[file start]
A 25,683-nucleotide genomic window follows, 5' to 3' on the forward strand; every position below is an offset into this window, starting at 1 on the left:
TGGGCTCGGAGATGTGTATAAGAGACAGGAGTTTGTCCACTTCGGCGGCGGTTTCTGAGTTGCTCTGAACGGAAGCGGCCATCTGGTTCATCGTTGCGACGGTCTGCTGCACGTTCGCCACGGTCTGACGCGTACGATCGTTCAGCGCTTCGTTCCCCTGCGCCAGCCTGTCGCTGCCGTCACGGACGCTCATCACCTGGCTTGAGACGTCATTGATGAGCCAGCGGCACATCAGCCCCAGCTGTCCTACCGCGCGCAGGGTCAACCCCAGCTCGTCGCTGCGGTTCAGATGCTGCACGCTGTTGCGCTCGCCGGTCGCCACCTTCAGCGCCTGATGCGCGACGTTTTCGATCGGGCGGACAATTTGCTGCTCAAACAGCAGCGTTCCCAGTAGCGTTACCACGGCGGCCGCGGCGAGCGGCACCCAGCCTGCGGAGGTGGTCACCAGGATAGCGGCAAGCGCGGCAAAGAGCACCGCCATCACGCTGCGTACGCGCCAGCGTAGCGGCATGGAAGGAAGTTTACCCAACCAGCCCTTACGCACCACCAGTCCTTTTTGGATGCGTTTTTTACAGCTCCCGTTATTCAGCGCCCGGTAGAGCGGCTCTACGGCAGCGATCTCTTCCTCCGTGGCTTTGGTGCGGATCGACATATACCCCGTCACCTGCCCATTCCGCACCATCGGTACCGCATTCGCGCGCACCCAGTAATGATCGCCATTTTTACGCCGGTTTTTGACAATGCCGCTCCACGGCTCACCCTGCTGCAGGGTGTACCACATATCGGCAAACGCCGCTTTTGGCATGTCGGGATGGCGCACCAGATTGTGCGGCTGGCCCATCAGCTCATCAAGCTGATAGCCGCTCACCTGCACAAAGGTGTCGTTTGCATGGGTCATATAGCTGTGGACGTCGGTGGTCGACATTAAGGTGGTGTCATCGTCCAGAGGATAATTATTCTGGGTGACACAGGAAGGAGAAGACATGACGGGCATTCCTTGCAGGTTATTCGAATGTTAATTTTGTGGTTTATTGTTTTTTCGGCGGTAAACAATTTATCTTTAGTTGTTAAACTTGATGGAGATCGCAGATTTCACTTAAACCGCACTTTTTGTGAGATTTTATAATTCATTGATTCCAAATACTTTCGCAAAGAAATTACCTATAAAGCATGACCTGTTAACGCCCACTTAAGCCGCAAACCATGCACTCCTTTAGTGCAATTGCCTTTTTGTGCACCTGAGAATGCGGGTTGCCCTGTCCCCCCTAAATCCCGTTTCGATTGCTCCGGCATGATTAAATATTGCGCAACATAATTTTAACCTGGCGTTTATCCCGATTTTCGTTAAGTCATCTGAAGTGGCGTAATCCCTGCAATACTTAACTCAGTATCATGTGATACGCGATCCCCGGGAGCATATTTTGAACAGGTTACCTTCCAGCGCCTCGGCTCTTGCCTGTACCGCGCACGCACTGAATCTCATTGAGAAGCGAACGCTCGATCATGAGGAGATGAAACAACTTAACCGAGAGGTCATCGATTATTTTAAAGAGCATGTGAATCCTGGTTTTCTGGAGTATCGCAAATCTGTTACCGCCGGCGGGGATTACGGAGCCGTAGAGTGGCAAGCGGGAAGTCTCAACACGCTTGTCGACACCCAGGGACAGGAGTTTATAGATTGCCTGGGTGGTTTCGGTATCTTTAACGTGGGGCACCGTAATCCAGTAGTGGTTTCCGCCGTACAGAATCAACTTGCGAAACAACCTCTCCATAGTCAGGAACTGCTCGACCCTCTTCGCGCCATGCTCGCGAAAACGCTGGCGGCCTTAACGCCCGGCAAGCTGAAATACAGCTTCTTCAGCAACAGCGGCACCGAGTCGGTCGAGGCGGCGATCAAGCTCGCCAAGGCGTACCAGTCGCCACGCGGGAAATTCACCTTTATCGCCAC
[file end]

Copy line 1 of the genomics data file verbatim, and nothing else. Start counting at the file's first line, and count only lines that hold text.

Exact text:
A 25,683-nucleotide genomic window follows, 5' to 3' on the forward strand; every position below is an offset into this window, starting at 1 on the left: